This model predicts that affecting MT bundling should also affect NE lobulation. Dynein might affect MT concentration at the NE, e.g. by regulating bundle organization. Dynein connects MTs to cargo molecules or organelles and regulates centrosome attachment at the NE in Caenorhabditis elegans (Gonczy et al., 1999) and Drosophila (Robinson et al., 1999). To interfere specifically with Dynein activity during cellularization, we injected anti-Dynein heavy chain (Dhc) or anti-Dynein intermediate chain (Dic) neutralizing antibodies into embryos after they entered interphase 14. This impaired nuclear elongation, resembling a weak Colcemid phenotype (see Fig. S2B in the supplementary material). To check MT integrity in embryos with reduced Dynein activity, we co-injected neutralizing antibodies and WGA-Alexa555 into cellularizing embryos expressing tub::GFP and compared tub::GFP levels at the NE within the same embryos inside and outside the injection area (Fig. 4A-C). Ratios between NE-decorating and cytoplasmic tub::GFP were significantly reduced in regions where the neutralizing anti-Dynein antibodies had been injected, compared with adjacent regions (Fig. 4C). Similar effects were observed for anti-Dhc (n=20 nuclei, P=1.28×10–7) and anti-Dic antibodies (n=50 nuclei, P=2.29×10–8) but not with anti-GST antibodies (n=50 nuclei, P=0.79) (Fig. 4C). To test if this is due to reduced MT polymerization (Han et al., 2001), we quantified EB1::GFP levels at the NE and found no significant difference between anti-Dhc antibody-targeted or untargeted areas within the same embryos (see Fig. S4A,B in the supplementary material). Consequently, MT polymerization-dependent fluctuations of the NE were similar in wild-type embryos or after Dynein inhibition (P=0.563) (see Fig. S4C in the supplementary material). Instead, tub::GFP kymographs showed that bundles were shorter lived and splayed out following anti-Dhc antibody injection, in contrast to control regions where bundles were persistent (P=5.65×10–34) (Fig. 4D,E). We conclude that Dynein is required for MT bundle integrity at the NE. Remarkably, in contrast to a control anti-GST antibody, injection with either anti-Dhc or anti-Dic antibodies reduced significantly the formation of grooves (Fig. 4F-I). Together, this suggests that MT dynamics is responsible for high-frequency fluctuations of the NE and bundling of dynamic MTs is a key determinant of large-scale NE deformations into grooves through the collective effect of polymerization forces. Dynein could also control NE deformations in grooves by coupling to the NE directly and using MT bundles as a (dynamic) scaffold.

As in other systems, Dynein could be anchored at the NE by the LINC (linker of nucleoskeleton and cytoskeleton) complex. The LINC complex consists of a KASH domain protein and a SUN domain protein, and spans the NE. Double mutants for the only two Drosophila KASH domain proteins Msp-300 and Klarsicht were reported previously to have no defects in nuclear morphology or position in early embryogenesis (Technau and Roth, 2008) Flies encode two SUN domain proteins. Only one of them is expressed in embryos and is encoded by two currently independently annotated genes CG3287 and klaroid (Technau and Roth, 2008), while the other SUN domain protein, Spag4 (Sperm-associated antigen 4, previously known as as Giacomo) is expressed specifically in testis (Kracklauer et al., 2010). We thus looked at embryos from parents homozygous for the hypomorphic allele P{EY2g}CG3287EY03560, which phenocopies the rough eye phenotype of a deletion comprising both CG3287 and klaroid (see Fig. S5A-A′ in the supplementary material) (Technau and Roth, 2008). In contrast to Dynein inhibition, P{EY2g}CG3287EY03560 embryos exhibited normal groove formation (data not shown). Yet, NE fluctuations were enhanced in P{EY2g}CG3287EY03560 embryos (see Fig. S5B in the supplementary material) (P=5.4×10–7), consistent with the proposed role of the LINC complex to buffer/dampen cytoskeletal stresses at the NE (King et al., 2008).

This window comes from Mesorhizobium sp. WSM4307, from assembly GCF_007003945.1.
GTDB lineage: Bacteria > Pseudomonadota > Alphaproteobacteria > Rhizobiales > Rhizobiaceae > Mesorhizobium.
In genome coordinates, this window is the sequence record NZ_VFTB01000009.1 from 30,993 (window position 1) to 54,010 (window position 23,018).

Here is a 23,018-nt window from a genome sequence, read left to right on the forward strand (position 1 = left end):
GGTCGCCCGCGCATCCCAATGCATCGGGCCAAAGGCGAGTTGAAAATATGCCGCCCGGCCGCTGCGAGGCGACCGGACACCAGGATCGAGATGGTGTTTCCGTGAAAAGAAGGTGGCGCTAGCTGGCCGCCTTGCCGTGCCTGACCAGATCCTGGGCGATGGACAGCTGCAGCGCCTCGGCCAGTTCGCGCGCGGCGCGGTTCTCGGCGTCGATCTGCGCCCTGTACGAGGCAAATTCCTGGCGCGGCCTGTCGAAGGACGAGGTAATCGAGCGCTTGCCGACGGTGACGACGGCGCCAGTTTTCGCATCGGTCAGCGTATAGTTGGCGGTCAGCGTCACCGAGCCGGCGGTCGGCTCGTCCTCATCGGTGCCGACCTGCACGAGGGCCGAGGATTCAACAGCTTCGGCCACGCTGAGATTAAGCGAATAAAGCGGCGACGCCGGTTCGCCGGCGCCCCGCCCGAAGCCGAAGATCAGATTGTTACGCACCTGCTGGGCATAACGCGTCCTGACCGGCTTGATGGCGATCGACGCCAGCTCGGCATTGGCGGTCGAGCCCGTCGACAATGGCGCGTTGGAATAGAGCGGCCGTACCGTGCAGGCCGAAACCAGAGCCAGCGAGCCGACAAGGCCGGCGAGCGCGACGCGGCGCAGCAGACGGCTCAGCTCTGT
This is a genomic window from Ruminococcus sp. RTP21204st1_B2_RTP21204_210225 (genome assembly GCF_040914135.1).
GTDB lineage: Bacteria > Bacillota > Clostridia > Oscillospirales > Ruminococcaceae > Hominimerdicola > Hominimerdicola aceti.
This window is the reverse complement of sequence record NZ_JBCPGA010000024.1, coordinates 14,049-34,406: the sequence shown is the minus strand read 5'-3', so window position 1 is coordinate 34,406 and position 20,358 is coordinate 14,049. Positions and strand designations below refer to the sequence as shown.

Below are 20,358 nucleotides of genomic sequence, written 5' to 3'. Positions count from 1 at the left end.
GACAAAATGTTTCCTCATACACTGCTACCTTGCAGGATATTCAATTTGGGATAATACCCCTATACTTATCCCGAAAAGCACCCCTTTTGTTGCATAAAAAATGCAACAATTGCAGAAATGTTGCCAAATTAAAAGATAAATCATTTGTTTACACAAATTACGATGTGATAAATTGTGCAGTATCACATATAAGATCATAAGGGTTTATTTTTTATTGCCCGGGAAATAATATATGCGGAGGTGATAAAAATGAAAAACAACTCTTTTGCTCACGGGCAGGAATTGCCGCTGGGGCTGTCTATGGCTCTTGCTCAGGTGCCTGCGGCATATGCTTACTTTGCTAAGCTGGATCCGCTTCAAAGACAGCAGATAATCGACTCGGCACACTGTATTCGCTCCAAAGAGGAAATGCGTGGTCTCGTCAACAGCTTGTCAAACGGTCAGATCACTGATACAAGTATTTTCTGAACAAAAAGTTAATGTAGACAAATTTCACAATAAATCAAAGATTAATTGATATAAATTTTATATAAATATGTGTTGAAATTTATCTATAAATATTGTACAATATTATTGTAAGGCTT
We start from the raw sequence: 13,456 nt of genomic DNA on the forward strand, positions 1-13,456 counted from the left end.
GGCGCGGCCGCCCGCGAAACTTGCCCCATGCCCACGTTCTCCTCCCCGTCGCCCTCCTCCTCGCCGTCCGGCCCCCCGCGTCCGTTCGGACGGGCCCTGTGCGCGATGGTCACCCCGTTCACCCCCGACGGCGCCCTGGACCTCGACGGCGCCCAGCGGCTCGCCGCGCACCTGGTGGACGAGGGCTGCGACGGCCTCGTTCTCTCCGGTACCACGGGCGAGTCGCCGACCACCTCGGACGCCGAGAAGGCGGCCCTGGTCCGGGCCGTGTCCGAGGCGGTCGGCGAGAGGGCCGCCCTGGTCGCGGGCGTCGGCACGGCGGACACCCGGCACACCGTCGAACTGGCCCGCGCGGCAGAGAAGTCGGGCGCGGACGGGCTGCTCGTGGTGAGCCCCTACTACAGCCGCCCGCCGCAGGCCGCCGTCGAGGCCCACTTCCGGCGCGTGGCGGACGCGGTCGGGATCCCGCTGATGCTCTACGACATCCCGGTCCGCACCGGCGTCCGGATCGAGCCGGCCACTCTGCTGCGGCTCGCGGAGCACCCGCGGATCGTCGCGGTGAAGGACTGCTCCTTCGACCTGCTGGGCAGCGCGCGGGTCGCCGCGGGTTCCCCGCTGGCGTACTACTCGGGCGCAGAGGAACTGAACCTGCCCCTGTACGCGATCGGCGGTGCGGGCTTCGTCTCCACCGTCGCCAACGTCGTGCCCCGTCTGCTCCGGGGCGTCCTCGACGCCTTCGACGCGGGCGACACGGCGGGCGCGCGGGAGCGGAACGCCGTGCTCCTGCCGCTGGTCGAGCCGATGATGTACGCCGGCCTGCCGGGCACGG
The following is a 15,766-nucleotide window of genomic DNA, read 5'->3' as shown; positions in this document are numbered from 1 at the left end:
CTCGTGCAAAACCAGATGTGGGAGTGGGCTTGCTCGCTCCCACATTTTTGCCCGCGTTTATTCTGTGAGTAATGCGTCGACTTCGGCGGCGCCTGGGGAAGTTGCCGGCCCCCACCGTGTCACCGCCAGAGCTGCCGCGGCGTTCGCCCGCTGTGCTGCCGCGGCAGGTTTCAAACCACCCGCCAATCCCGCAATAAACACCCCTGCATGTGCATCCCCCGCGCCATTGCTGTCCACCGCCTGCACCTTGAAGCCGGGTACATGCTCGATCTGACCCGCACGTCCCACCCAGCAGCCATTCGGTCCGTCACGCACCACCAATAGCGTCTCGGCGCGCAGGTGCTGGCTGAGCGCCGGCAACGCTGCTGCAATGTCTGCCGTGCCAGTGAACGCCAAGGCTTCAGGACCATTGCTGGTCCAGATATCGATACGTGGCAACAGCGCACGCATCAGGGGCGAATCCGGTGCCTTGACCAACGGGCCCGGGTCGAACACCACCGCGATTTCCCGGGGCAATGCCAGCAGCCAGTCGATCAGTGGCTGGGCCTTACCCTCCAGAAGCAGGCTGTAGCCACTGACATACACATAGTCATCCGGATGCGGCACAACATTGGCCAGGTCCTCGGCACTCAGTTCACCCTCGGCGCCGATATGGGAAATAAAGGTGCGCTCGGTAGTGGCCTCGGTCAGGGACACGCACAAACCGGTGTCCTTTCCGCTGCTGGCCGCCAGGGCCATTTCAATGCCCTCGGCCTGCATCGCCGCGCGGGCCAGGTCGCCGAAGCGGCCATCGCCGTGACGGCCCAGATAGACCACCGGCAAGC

The farnesylated protein Kuk mediates MT-induced nuclear deformations

How do MT forces interplay with the material properties of the NE to yield effective deformations? The farnesylated inner NE protein Kuk is essential for NE lobulation during cellularization (Fig. 5A-A′) (Brandt et al., 2006; Pilot et al., 2006). In kuk mutants the NE displayed high-frequency oscillations similar to wild type (see Fig. S6C in the supplementary material) but eventually failed to deform into grooves (Fig. 5A-A′; see Movie 4 in the supplementary material). Consistent with this, neither MT attachment at the NE (Pilot et al., 2006) nor MT dynamics or organization into bundles was changed in cellularizing kuk embryos (see Fig. S6A,B in the supplementary material). Considering its localization at the inner nuclear membrane, this argues that Kuk affects nuclear deformations by exclusively modulating NE material properties essential for NE deformations.